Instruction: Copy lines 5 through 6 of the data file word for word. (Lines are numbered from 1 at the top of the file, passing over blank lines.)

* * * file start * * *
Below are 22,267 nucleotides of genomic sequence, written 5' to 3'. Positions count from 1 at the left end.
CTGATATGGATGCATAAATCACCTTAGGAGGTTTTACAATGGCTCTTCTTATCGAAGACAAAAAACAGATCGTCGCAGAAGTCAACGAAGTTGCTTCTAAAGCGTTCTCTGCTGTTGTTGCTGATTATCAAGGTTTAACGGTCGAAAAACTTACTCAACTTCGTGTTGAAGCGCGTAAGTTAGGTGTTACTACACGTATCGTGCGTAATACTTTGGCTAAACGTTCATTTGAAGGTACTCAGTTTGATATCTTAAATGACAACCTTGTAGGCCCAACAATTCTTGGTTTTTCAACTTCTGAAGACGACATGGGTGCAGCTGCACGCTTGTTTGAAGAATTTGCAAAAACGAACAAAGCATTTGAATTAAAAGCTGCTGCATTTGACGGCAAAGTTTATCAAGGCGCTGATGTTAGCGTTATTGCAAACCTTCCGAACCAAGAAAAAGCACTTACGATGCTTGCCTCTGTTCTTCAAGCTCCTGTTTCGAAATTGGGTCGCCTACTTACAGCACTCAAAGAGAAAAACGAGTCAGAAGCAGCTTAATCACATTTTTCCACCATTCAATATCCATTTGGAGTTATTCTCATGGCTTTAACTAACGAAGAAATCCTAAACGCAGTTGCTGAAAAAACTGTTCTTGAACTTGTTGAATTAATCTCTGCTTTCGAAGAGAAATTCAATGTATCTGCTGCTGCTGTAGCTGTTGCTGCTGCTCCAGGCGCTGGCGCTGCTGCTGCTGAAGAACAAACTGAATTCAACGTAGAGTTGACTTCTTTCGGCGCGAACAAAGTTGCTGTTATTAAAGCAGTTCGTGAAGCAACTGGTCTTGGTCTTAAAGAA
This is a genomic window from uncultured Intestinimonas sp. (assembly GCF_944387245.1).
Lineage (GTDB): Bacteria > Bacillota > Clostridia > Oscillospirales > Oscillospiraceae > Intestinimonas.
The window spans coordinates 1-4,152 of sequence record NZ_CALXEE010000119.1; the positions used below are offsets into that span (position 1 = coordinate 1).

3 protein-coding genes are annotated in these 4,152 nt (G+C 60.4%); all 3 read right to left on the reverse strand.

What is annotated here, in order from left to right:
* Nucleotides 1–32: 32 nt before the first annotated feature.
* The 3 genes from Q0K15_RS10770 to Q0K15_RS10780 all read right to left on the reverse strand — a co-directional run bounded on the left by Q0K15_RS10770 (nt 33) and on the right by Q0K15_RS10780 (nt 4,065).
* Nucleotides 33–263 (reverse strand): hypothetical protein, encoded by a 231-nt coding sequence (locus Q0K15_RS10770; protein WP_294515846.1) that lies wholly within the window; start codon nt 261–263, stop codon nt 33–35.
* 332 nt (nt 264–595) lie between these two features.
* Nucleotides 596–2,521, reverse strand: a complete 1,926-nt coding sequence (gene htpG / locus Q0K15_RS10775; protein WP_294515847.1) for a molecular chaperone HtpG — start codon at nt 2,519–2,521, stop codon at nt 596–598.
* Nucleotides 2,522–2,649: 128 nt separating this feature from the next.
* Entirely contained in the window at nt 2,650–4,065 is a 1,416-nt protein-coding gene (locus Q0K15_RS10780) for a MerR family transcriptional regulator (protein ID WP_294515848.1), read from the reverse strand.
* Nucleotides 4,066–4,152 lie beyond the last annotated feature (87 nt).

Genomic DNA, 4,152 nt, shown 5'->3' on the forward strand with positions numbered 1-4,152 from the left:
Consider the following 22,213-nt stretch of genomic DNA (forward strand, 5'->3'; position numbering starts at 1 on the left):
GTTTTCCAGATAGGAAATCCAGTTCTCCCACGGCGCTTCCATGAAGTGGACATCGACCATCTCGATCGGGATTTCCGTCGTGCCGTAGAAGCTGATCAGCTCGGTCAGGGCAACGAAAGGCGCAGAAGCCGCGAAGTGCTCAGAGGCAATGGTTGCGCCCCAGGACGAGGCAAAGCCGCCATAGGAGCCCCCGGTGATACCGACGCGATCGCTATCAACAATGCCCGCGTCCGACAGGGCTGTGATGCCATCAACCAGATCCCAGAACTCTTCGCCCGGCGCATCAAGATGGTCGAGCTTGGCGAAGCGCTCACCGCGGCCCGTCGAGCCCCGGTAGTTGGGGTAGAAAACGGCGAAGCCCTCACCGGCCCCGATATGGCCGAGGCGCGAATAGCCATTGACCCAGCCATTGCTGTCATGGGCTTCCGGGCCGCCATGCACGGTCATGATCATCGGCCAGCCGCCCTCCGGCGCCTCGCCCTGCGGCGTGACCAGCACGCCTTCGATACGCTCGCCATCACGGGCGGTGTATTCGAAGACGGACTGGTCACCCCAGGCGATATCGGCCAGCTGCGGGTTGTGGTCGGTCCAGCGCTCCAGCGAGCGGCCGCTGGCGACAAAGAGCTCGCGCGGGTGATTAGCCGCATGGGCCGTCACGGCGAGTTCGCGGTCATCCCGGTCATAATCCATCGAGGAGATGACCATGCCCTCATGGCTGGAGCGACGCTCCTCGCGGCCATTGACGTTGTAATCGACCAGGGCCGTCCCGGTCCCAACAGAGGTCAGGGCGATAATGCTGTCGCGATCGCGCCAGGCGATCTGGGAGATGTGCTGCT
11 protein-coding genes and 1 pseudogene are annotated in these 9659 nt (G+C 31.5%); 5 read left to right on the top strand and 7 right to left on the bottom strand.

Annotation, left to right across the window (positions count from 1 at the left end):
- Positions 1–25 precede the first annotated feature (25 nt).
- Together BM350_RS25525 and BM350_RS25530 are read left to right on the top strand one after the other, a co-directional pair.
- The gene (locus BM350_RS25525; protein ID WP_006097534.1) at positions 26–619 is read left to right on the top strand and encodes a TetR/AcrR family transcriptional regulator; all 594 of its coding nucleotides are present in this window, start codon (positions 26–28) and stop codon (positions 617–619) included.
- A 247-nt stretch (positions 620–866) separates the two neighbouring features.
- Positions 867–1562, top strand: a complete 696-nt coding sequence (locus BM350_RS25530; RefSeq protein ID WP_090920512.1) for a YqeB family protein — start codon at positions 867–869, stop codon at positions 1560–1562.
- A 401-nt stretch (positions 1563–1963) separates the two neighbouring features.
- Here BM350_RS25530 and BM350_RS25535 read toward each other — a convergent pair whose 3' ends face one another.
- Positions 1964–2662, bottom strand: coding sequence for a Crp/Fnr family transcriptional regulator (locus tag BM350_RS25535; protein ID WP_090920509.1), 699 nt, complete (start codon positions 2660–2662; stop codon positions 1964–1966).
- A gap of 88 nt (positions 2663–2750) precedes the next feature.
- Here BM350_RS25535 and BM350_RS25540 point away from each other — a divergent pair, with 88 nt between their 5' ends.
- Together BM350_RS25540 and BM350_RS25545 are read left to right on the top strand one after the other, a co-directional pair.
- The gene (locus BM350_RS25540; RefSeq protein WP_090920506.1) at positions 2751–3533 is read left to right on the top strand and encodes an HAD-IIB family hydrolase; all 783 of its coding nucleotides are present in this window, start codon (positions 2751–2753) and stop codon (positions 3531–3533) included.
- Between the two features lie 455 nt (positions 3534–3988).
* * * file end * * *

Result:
The window spans coordinates 1-4,152 of sequence record NZ_CALXEE010000119.1; the positions used below are offsets into that span (position 1 = coordinate 1).

3 protein-coding genes are annotated in these 4,152 nt (G+C 60.4%); all 3 read right to left on the reverse strand.